Using the 2020 Corona Virus as a Teachable Moment for Children*
Bob Baugher, Ph.D.
Des Moines, Washington
In 1963 it was the assassination of a president. In 1986 it was the explosion of the Space Shuttle witnessed by millions of children on TV. September 11, 2001 was the terrorist attack. In 2020, the first year of its existence, a virus killed more than a quarter million Americans and many others throughout the world. Each of these shocking events thrust our children into the face of death in a sudden and graphic way.
As much as you can for a moment, I want you to imagine that you are back as a ten-year-old child: A president is dead, a teacher is one of seven who died in the Space Shuttle, more than 3,000 die in the twin towers. Worldwide, millions of people are getting infected with a virus and some are dying. Many questions spring to your young mind: “Why did this happen?” “Why did these people have to die?” “Where are they now?” “What is death?” “How will their family members live without them?” “Could this happen to someone in my family?” “Am I safe?”
Questions like these are difficult enough for an adult to deal with, let alone a child. Many children under age 10 have not yet reached a cognitive level that would enable them to process information regarding death with adult-like logic.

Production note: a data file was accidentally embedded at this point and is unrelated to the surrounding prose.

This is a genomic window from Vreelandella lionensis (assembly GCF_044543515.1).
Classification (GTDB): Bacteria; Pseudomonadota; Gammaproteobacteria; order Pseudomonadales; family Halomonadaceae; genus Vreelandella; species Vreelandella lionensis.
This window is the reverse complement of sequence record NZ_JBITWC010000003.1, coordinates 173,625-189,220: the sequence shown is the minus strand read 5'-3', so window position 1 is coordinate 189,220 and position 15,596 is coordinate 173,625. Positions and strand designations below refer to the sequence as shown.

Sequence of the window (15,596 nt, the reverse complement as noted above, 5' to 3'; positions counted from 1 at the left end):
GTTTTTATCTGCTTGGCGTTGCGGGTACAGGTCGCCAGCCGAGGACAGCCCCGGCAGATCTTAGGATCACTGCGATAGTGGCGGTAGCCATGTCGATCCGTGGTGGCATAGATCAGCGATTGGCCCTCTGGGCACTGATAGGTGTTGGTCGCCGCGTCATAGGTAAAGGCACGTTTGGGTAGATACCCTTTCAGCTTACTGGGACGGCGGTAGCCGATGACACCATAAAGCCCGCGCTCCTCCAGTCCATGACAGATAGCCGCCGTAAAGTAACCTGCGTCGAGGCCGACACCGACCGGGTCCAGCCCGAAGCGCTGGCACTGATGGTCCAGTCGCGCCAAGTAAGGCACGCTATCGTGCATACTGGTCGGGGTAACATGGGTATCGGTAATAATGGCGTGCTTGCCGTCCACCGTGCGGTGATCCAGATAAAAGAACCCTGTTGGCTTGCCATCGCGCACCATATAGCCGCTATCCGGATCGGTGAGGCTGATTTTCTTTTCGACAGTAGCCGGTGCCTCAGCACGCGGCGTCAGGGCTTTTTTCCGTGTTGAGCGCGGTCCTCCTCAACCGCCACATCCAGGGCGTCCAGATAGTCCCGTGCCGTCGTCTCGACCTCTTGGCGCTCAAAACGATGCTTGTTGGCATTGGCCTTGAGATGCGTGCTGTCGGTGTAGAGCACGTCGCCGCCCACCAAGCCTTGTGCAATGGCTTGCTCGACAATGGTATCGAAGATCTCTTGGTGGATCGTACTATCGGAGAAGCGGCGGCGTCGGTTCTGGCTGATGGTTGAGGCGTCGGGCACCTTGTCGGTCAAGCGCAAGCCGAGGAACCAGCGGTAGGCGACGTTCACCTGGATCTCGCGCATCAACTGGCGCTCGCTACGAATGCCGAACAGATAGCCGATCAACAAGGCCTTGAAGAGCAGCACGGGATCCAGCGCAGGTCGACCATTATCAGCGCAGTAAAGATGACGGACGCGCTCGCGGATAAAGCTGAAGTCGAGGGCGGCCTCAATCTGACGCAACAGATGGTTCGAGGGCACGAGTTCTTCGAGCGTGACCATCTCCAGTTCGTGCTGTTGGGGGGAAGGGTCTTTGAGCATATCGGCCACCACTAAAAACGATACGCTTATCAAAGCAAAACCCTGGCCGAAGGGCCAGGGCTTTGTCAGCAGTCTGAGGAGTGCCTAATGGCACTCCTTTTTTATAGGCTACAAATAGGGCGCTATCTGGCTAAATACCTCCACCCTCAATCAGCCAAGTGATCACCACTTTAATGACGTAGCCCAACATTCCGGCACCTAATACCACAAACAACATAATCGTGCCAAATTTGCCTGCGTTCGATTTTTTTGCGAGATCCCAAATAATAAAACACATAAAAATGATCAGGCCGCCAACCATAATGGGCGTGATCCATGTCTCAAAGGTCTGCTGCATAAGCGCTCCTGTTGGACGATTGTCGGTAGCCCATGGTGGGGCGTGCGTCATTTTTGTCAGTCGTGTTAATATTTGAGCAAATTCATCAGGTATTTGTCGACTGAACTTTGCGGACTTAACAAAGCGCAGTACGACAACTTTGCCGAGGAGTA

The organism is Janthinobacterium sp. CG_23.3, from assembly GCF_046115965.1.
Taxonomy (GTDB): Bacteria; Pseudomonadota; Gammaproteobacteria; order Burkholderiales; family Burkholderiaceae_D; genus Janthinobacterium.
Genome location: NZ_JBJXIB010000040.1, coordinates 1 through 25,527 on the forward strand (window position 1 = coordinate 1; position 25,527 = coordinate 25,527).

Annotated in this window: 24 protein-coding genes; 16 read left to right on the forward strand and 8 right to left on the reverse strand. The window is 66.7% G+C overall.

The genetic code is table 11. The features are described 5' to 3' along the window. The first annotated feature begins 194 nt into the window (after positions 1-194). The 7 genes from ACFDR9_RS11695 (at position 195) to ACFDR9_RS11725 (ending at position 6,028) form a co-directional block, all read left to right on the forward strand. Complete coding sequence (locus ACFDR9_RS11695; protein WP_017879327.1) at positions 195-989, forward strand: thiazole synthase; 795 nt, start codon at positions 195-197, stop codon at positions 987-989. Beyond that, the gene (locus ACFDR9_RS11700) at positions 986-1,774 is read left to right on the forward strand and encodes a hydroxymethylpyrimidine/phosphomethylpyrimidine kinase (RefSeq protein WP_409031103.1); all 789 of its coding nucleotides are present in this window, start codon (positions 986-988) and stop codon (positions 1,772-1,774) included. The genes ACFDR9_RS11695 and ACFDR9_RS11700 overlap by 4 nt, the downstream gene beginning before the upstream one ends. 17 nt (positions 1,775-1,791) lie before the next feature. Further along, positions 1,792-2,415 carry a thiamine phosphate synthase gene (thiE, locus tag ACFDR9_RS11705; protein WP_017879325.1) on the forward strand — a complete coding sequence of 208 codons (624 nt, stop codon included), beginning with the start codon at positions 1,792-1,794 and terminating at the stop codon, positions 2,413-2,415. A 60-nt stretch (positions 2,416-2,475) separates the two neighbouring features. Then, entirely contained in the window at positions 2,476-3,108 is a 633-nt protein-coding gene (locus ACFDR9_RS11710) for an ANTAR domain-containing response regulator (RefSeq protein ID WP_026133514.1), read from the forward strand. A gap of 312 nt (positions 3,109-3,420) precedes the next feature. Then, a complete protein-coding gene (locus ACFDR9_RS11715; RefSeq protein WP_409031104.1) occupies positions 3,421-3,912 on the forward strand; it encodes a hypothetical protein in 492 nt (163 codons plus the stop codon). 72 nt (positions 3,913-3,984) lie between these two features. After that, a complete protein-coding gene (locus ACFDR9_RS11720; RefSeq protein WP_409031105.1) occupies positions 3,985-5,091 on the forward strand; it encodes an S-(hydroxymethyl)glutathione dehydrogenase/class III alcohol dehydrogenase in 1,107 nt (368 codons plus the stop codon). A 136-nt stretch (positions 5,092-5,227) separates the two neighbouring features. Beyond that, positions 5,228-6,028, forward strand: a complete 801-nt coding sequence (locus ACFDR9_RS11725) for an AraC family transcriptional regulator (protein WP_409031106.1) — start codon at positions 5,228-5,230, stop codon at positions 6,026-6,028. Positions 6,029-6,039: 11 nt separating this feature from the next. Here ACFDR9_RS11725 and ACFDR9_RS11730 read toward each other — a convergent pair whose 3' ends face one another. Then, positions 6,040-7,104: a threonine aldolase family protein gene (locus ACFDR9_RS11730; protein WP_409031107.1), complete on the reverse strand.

In addition to cognitive limitations, an obstacle toward understanding death has to do with the following fact: For the past fifty years, most American children have grown up with few traumatic death experiences. It is a rare child today who has experienced the death one of their playmates or was allowed to be present at the deathbed scene of a dying relative in the home. Through no fault of their own, our children (and many of us as well) have grown up in a death-sanitized environment—until a horrendous event emerges. Death for most children of past generations has happened to bad guys on TV or to older people in a hospital. Now, again, for the current generation of young people, death has come to thousands of people.
Each of these historical events has had the potential to afford a unique opportunity for parents and educators to begin a dialogue with children about death. Whenever we are interested in educating a child about any difficult issue, we as parents must be vigilant for something that is called a “teachable moment”, i.e., those moments which are provided by spontaneous occurrences of events that effectively set the stage for parent-child discussion. As a parent, you can use the events of 2020 and beyond as a way to ask questions, clarify misconceptions, and reinforce beliefs about a variety of death-related issues. To help get you started, here is a list of 10 examples that may stimulate a child’s discussion of death. To guide you, each idea listed below will be followed by a question that could be asked by a parent. Any one of the questions can serve as a catalyst for a discussion about death.